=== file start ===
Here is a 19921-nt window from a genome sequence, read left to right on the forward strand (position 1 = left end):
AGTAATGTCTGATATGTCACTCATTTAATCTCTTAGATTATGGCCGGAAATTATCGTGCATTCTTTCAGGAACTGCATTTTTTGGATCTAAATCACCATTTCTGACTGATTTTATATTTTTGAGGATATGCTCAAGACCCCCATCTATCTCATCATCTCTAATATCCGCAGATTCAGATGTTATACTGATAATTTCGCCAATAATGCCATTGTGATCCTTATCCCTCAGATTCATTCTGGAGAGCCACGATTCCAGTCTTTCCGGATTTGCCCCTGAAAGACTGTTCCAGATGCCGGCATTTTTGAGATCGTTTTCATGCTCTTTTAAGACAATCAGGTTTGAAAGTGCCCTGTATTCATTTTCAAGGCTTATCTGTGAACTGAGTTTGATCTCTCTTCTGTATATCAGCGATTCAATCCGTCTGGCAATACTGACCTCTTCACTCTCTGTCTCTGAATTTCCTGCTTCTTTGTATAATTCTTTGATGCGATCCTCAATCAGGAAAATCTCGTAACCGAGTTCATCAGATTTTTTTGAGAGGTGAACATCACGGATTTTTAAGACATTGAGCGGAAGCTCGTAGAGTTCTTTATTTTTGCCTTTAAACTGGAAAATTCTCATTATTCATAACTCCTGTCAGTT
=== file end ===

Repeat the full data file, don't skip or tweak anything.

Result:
Here is a 19921-nt window from a genome sequence, read left to right on the forward strand (position 1 = left end):
AGTAATGTCTGATATGTCACTCATTTAATCTCTTAGATTATGGCCGGAAATTATCGTGCATTCTTTCAGGAACTGCATTTTTTGGATCTAAATCACCATTTCTGACTGATTTTATATTTTTGAGGATATGCTCAAGACCCCCATCTATCTCATCATCTCTAATATCCGCAGATTCAGATGTTATACTGATAATTTCGCCAATAATGCCATTGTGATCCTTATCCCTCAGATTCATTCTGGAGAGCCACGATTCCAGTCTTTCCGGATTTGCCCCTGAAAGACTGTTCCAGATGCCGGCATTTTTGAGATCGTTTTCATGCTCTTTTAAGACAATCAGGTTTGAAAGTGCCCTGTATTCATTTTCAAGGCTTATCTGTGAACTGAGTTTGATCTCTCTTCTGTATATCAGCGATTCAATCCGTCTGGCAATACTGACCTCTTCACTCTCTGTCTCTGAATTTCCTGCTTCTTTGTATAATTCTTTGATGCGATCCTCAATCAGGAAAATCTCGTAACCGAGTTCATCAGATTTTTTTGAGAGGTGAACATCACGGATTTTTAAGACATTGAGCGGAAGCTCGTAGAGTTCTTTATTTTTGCCTTTAAACTGGAAAATTCTCATTATTCATAACTCCTGTCAGTT